Pence eyes his political future as he tries to make peace with Trump
June 10, 2021. Summarized by summa-bot.
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Former Vice President Mike Pence speaks at the annual Hillsborough County NH GOP Lincoln-Reagan Dinner, Thursday, June 3, 2021, in Manchester, N.H. (AP Photo/Elise Amendola)
Six months after their relationship deteriorated in the midst of an insurrection at the US Capitol, Donald Trump and Mike Pence appear to be on the mend.
That has lent new hope to allies of the former vice president who once worried that Trump, furious over Pence's refusal to indulge his unprecedented and unconstitutional request to block certification of the 2020 election results, would tank his shot at the Republican presidential nomination if he were to forgo running himself in 2024.
"I think he realizes that his path if he's running for president is open if Trump does not run, and that it's a smart move for him to minimize the distinctions between himself and the former president," said Club for Growth President David McIntosh, who remains a close friend of Pence.
In an illuminating speech to New Hampshire Republicans last Thursday, Pence acknowledged that he and his former boss would likely never settle their differences over January 6, when a pro-Trump mob invaded the Capitol -- with some chanting "Hang Mike Pence!" as they weaved through the Halls of Congress -- shortly after then-President Trump accused his deputy, who was inside the Capitol complex at the time, of lacking the "courage" to unilaterally block certain electors when counting the 2020 Electoral College votes.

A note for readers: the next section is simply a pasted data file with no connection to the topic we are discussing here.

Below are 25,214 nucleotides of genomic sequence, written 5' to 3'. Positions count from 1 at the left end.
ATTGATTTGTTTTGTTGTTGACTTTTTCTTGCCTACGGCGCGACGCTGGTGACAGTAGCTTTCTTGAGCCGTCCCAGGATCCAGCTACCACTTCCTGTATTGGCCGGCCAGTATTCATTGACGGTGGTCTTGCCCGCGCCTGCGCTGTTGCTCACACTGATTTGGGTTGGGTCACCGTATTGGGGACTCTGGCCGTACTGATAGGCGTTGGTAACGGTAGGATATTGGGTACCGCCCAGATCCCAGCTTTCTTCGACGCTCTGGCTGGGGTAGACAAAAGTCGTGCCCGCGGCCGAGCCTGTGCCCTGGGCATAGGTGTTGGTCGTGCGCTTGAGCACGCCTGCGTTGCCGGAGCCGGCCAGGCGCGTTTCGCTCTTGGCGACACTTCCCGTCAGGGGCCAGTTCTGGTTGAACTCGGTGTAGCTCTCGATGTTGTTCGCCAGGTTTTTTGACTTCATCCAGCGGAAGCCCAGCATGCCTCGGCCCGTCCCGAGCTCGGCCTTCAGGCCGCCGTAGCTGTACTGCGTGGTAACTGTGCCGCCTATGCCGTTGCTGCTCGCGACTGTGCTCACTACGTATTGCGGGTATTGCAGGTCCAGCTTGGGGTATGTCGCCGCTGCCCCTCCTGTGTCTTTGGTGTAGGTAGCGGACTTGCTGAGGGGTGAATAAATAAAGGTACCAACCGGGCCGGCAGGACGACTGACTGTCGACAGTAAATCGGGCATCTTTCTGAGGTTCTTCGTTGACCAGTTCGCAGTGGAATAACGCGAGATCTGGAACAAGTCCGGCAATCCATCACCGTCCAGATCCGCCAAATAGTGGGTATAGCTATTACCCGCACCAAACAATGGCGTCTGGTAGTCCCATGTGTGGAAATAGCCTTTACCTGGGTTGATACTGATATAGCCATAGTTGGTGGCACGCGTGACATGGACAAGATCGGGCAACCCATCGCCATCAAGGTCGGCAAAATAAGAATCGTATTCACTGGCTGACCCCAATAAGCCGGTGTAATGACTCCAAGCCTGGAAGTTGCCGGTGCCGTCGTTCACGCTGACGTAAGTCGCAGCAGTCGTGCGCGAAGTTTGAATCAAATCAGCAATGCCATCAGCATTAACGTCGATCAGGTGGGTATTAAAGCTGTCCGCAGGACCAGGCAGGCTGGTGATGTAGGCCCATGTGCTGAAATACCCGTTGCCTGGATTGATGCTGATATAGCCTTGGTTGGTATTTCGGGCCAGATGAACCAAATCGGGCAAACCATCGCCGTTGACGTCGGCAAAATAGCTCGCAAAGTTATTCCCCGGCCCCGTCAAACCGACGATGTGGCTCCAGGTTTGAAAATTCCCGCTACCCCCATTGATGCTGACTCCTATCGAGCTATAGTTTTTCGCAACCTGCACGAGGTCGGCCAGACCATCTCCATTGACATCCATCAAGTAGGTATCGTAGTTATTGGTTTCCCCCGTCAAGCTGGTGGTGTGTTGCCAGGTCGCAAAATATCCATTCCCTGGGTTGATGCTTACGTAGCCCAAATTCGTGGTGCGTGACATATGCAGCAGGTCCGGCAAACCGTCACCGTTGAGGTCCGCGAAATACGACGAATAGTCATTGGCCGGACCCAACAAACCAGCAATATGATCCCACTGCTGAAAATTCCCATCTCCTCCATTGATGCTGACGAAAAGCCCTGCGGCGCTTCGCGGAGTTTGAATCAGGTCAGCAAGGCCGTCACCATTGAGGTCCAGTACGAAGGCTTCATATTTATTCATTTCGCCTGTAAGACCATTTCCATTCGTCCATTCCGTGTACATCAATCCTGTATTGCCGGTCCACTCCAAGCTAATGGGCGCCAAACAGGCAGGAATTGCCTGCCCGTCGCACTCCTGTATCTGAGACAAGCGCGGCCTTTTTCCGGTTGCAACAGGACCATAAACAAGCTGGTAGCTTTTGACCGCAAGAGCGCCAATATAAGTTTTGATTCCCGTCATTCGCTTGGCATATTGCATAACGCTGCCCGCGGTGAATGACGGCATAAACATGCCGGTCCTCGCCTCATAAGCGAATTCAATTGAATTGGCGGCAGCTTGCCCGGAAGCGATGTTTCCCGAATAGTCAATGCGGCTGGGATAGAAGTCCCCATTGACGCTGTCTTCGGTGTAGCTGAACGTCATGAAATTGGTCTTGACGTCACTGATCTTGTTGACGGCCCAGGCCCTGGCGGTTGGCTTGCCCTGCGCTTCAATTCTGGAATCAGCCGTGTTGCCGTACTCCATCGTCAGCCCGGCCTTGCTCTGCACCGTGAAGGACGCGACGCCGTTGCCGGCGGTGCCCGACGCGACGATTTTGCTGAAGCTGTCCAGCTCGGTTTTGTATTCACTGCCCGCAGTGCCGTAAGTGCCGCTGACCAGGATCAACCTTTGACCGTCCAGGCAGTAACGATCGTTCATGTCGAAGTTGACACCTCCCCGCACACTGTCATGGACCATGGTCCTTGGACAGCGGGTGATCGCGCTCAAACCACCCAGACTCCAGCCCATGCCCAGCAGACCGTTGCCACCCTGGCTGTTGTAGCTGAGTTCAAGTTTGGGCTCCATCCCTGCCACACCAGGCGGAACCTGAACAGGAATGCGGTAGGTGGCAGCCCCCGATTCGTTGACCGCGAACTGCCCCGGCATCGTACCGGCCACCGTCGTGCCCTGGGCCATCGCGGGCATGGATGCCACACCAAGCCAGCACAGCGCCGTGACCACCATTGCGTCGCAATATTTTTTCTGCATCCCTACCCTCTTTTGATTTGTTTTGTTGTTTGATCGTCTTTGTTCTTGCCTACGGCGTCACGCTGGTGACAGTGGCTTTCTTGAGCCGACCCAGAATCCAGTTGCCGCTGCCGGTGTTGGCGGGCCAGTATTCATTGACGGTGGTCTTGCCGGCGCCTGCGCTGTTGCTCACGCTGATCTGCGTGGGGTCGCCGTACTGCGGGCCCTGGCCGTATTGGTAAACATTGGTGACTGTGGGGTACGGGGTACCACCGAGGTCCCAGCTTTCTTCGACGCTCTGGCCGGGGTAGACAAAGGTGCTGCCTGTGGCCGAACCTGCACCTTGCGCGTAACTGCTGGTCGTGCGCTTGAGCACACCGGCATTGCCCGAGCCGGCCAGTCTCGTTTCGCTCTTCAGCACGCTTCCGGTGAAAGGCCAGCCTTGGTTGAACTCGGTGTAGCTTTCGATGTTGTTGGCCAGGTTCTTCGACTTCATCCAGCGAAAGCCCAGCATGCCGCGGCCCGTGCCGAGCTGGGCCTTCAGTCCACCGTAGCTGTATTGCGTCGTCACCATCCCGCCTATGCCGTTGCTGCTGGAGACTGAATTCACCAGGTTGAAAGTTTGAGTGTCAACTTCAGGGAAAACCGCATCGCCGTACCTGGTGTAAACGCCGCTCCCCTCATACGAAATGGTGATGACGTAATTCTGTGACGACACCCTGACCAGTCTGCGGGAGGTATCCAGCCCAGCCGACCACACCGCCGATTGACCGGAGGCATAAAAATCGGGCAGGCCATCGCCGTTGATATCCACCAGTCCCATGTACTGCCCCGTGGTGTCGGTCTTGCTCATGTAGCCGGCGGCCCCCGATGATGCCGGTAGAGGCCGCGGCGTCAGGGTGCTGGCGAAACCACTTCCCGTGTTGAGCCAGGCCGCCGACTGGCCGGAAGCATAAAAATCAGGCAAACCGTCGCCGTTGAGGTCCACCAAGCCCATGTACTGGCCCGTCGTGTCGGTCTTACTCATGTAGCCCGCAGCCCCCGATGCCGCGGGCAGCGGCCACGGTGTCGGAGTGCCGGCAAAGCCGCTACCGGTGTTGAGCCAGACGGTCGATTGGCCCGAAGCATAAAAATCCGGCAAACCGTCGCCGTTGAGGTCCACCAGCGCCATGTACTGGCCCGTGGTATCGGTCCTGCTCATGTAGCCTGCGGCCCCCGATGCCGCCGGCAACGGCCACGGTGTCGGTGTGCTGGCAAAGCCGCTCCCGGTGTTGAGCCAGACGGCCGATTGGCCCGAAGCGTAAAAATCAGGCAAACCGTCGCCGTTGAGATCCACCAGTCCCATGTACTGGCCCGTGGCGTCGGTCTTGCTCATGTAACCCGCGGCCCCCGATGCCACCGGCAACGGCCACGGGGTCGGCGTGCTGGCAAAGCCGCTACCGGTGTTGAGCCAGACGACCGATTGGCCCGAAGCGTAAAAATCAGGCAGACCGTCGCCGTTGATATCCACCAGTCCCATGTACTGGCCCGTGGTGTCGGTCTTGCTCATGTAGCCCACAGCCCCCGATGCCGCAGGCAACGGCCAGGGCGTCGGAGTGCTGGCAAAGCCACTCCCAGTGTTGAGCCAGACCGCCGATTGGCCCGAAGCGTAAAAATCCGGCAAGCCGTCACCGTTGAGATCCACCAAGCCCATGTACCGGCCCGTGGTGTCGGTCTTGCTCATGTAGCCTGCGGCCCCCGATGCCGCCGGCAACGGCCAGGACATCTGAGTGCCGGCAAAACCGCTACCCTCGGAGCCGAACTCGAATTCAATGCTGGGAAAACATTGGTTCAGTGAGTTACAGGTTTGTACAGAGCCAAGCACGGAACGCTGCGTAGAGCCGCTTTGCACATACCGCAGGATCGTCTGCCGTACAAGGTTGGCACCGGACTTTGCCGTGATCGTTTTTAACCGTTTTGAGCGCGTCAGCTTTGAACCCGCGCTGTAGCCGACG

When Trump appeared in North Carolina two days after Pence's televised speech for his first public appearance in three months, he seemed to echo his vice president, telling Fox News in an interview at the donor dinner that he was "disappointed with Mike on one thing" but otherwise considers him "a very fine person and a fine man. "
Thus, a second person close to Pence said the best thing the former vice president can do for his political future is to let time go by and hope that Trump stays neutral in the 2024 Republican primary if he doesn't mount a presidential campaign of his own.
While numerous Republican presidential hopefuls -- including Pence -- await a decision from Trump on 2024, allies of the former vice president say his exclusive focus for the next 18 months will be on the 2022 midterm elections.
Pence aides who spoke with CNN would not rule out potential appearances by the former vice president to support incumbent GOP candidates who have drawn Trump's ire, such as Georgia Gov. Brian Kemp.
Despite a recent uptick in Trump's public expressions of interest in 2024, several Pence allies said they do not believe the former president will ultimately enter the GOP presidential primary.